Oral cancer screening is a good way of detecting early signs of mouth cancer. It involves various tests which help in identifying areas of abnormal cells in a patient`s mouth. A dentist or doctor usually performs this test during a routine dental visit. It helps in identifying the signs of cancer before it spreads to other
parts thereby increasing the chances for cure and recovery.
Even so, studies are yet to find prove if oral cancer screening can reduce the risk of dying from oral cancer. However, the testing can be helpful to individuals who are at high danger of developing the disease. Persons who are at high risk of contracting oral cancer include:
- Those who indulge in heavy drinking.
- Those who have been previously diagnosed with cancer.
- Those who are using tobacco and other related stuff like cigarettes and snuff.
- Those who have a history of significant sunlight exposure which tends to increase the risk of lip cancer.
How are Oral cancer screenings is done?
Just like in a normal check-up, no special preparation is required during an oral cancer test. The most common methods of detecting mouth cancers are visual examinations and cytology tests, in which cells from suspected parts are cultured and tested in the lab. However, the visual inspection technique is commonly used. During this test, the patient exam positioning may vary. In most cases, dental patients lie on their backs as their dentists examine their oral cavities. In other situations, the patient can sit up in an upright posture facing the dentist during the exam. The patient is also asked to remove all dental appliances in the mouth before the test begins.
During visual examination test, the doctor makes a systematic inspection of all the soft tissues of the mouth, including the tongue, the floor of the mouth, the margin extension of the tongue and even the lymph node regions of the oral cavity and the neck area. Many times, diagnostic aids such as light sources and dyes can be used during oral inspection to allow clear examination of vital issues. When examining mucosal surfaces, the dentist may use an air syringe or a gauze to dry the surfaces gently, so that it is easier to observe color and texture changes.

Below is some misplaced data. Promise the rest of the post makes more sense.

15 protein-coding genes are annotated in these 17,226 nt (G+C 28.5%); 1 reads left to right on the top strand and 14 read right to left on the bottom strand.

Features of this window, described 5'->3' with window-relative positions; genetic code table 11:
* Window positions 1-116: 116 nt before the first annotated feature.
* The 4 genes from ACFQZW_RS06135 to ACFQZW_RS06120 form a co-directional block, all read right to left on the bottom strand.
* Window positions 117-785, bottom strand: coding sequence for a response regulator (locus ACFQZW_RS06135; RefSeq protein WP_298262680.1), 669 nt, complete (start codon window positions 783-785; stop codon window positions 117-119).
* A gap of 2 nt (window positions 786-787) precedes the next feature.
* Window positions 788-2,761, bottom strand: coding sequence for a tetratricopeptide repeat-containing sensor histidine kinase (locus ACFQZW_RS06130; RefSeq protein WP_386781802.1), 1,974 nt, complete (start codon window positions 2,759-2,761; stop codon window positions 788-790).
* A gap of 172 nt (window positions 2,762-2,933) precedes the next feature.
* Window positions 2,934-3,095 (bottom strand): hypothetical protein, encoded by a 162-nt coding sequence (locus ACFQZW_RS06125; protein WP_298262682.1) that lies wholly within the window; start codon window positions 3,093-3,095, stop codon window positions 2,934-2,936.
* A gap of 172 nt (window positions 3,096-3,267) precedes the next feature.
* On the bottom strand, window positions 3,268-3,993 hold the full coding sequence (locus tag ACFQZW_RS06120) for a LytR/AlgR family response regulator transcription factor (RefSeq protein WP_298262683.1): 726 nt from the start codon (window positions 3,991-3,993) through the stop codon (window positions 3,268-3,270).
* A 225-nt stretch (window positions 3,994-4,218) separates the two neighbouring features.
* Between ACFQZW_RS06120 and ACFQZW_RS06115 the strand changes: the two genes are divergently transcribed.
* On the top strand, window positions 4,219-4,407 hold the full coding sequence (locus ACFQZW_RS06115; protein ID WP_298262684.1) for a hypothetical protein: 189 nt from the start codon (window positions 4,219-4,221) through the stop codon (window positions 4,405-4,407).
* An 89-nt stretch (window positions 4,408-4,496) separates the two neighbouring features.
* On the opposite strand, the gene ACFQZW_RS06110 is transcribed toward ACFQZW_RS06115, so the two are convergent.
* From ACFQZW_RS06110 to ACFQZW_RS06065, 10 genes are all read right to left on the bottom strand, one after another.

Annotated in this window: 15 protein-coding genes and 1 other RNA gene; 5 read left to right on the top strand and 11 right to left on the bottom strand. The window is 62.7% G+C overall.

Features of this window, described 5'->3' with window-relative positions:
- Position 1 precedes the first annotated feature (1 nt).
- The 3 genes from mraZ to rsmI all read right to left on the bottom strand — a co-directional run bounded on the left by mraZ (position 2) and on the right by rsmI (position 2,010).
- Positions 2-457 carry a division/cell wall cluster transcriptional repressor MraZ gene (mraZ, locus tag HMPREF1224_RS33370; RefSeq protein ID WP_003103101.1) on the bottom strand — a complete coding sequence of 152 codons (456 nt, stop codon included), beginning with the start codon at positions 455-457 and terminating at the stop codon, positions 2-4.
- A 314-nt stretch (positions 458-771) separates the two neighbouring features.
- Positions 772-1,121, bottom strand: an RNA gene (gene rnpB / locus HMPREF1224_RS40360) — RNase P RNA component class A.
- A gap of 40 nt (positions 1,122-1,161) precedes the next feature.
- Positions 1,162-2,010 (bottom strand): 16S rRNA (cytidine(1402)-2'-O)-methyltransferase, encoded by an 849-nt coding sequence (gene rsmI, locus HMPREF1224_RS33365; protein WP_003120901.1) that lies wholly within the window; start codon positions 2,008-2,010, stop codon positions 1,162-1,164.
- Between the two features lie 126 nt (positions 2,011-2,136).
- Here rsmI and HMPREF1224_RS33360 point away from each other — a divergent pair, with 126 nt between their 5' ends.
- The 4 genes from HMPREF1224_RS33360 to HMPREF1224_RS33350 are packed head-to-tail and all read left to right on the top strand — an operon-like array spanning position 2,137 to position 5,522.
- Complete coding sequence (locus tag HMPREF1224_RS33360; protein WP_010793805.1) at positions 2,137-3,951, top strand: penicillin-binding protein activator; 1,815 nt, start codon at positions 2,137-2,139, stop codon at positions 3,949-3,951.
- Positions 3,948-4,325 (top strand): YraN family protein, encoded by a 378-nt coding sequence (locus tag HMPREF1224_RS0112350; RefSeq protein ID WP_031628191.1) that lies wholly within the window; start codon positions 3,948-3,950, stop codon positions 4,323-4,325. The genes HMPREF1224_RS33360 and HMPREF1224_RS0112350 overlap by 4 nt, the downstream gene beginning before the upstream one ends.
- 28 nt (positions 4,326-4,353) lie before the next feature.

The doctor may look for symptoms such as abnormal white patches (leukoplakia) and abnormal red patches of cells (erythroplakia) on the oral mucosa. These spots are detected through palpation of fixated and indurated masses within the issues. If suspect symptoms are identified, the doctor may conduct further tests such as biopsy or cytology tests to determine if the tissues are indeed infected by cancer. An oral biopsy is usually simple, painless and gives accurate results. If the patient is diagnosed with oral cancer, the doctor may recommend immediate treatment.
What are the risks of Oral cancer screenings?
Here are some limitations of oral exams:
- Oral cancer screening cannot detect all forms of mouth cancer. Obviously, it is not easy to identify all areas of precancerous cells just by looking at a patient`s mouth. Some precancerous parts may go unnoticed.
- Oral cancer testing may lead to additional tests to confirm if the cancer cells are present.
- The tests have not been proved to save lives from oral cancer although it may help to detect the disease early when cure is very likely.
Misdiagnosis may also occur. Normally, a biopsy is used as a confirmatory test for mouth cancer. In a biopsy test, cells and tissues are obtained from the lips of oral cavity and examined under a microscope in the lab by an oncologist to check for signs of cancer. If the cells are cancerous and the doctor reports there is no cancer, the cancer is misdiagnosed. Conversely, if the cells are cancerous and the doctor reports there is cancer, the cancer is misdiagnosed. If cancer is misdiagnosed, treatment may be given that is not needed or treatment that is needed may not be given.
The most important step in stopping early deaths from oral cancer is through early screening. It is important to visit a dentist for routine oral cancer screening to detect the disease early when there is a greater chance for treatment. Physicians and dentists both must do a better job of screening and examining their patients for oral cancer symptoms.